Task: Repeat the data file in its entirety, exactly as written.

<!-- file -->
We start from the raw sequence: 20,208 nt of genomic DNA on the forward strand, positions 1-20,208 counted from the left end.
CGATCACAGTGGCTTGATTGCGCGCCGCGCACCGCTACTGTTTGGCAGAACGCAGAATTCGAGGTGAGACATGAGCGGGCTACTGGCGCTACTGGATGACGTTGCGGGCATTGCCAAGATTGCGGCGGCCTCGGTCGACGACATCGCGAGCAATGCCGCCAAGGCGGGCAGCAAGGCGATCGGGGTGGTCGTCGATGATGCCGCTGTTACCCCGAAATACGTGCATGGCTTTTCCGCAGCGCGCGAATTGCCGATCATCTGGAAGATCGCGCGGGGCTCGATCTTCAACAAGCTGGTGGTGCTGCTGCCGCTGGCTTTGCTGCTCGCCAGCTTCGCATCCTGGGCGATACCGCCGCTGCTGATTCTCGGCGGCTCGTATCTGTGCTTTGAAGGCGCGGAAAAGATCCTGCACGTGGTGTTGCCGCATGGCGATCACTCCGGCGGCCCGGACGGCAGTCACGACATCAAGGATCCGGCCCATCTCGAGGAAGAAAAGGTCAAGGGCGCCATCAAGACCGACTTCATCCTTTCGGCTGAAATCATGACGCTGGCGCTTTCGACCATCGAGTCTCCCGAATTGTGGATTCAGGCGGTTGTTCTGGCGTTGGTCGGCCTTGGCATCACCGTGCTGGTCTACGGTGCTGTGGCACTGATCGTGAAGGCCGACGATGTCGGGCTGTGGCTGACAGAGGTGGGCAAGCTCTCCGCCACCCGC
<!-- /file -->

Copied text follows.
We start from the raw sequence: 20,208 nt of genomic DNA on the forward strand, positions 1-20,208 counted from the left end.
CGATCACAGTGGCTTGATTGCGCGCCGCGCACCGCTACTGTTTGGCAGAACGCAGAATTCGAGGTGAGACATGAGCGGGCTACTGGCGCTACTGGATGACGTTGCGGGCATTGCCAAGATTGCGGCGGCCTCGGTCGACGACATCGCGAGCAATGCCGCCAAGGCGGGCAGCAAGGCGATCGGGGTGGTCGTCGATGATGCCGCTGTTACCCCGAAATACGTGCATGGCTTTTCCGCAGCGCGCGAATTGCCGATCATCTGGAAGATCGCGCGGGGCTCGATCTTCAACAAGCTGGTGGTGCTGCTGCCGCTGGCTTTGCTGCTCGCCAGCTTCGCATCCTGGGCGATACCGCCGCTGCTGATTCTCGGCGGCTCGTATCTGTGCTTTGAAGGCGCGGAAAAGATCCTGCACGTGGTGTTGCCGCATGGCGATCACTCCGGCGGCCCGGACGGCAGTCACGACATCAAGGATCCGGCCCATCTCGAGGAAGAAAAGGTCAAGGGCGCCATCAAGACCGACTTCATCCTTTCGGCTGAAATCATGACGCTGGCGCTTTCGACCATCGAGTCTCCCGAATTGTGGATTCAGGCGGTTGTTCTGGCGTTGGTCGGCCTTGGCATCACCGTGCTGGTCTACGGTGCTGTGGCACTGATCGTGAAGGCCGACGATGTCGGGCTGTGGCTGACAGAGGTGGGCAAGCTCTCCGCCACCCGC